An ambitious effort to assess community needs and find solutions to longstanding problems in the unincorporated Aloha-Reedville area has reached the halfway point.

To mark the progress of the Aloha-Reedville Study and Livable Community Plan, a workshop and celebration has been scheduled for Saturday, Oct. 13, at Aloha High School, 18550 S.W. Kinnaman Road.

Both events are being organized with the help of the Washington County Land Use and Transportation Department, which is in charge of the planning efforts. Interpretation and Spanish-language materials will be available.

Goals include finding ways the county can work with the community to support job growth and enhance prosperity, maintain and increase affordable housing options, and improve automobile, public transit, freight, bicycle and pedestrian options.

The workshop runs from 10 a.m. to 12:30 p.m. It will include a review of the Existing Conditions Report that found approximately 50,000 people live in the two adjacent unincorporated areas between Hillsboro and Beaverton — more people than those who live in Tigard.

The report also found Aloha-Reedville is one of the fastest-growing areas in the region, with the population increasing 68 percent between 1990 and 2010.

The report also identified livability problems the community wants addressed, including constant heavy traffic on the Tualatin Valley Highway that cuts through the area. Unless something is done, conditions could worsen in coming years as Hillsboro proceeds with plans to redevelop the adjacent South Hillsboro area.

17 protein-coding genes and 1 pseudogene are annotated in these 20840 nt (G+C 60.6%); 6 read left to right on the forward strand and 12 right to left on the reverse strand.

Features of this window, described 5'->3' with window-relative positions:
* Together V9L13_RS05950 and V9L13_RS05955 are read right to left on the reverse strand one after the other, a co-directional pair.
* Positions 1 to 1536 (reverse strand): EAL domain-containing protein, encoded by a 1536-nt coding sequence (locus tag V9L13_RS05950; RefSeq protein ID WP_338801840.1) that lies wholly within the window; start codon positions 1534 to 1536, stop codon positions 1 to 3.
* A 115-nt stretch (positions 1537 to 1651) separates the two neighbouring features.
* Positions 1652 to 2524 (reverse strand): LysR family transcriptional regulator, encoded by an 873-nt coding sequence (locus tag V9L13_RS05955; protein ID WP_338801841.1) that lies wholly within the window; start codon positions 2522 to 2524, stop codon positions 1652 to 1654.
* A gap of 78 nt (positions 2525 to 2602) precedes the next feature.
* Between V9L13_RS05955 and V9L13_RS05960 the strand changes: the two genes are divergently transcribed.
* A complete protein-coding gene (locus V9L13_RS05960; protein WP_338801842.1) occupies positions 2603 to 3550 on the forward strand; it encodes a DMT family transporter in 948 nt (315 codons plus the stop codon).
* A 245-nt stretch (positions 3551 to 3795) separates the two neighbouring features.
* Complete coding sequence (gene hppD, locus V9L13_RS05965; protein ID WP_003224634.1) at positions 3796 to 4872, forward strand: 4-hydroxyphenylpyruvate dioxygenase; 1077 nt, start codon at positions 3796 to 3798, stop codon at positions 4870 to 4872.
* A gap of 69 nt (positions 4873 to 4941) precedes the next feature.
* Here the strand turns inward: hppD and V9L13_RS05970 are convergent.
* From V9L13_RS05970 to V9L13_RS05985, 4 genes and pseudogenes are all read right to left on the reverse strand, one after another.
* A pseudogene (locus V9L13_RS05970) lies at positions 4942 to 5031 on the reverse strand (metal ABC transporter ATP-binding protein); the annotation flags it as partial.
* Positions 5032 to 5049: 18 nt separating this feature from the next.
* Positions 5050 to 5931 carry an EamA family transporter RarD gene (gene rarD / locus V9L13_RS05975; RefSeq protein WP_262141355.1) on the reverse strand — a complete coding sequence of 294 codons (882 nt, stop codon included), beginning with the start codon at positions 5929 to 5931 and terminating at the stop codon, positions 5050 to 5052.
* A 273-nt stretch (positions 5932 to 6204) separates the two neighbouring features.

Despite the challenges, a community celebration of the work achieved so far will be held from 2 to 6 p.m. It is intended for the entire family and will include music, dance performances and food from local merchants.

Additional information on the planning effort will be presented at a Community Building Fair and Open House from 4:30 to 7:30 p.m. today (Thursday) also at Aloha High School.

Washington County received a federal Sustainable Communities grant and launched a three-year study on how to improve livability in the area in 2011. Addition funding for the $3 million study came from a Metro Construction Excise Tax grant and matching county funds.

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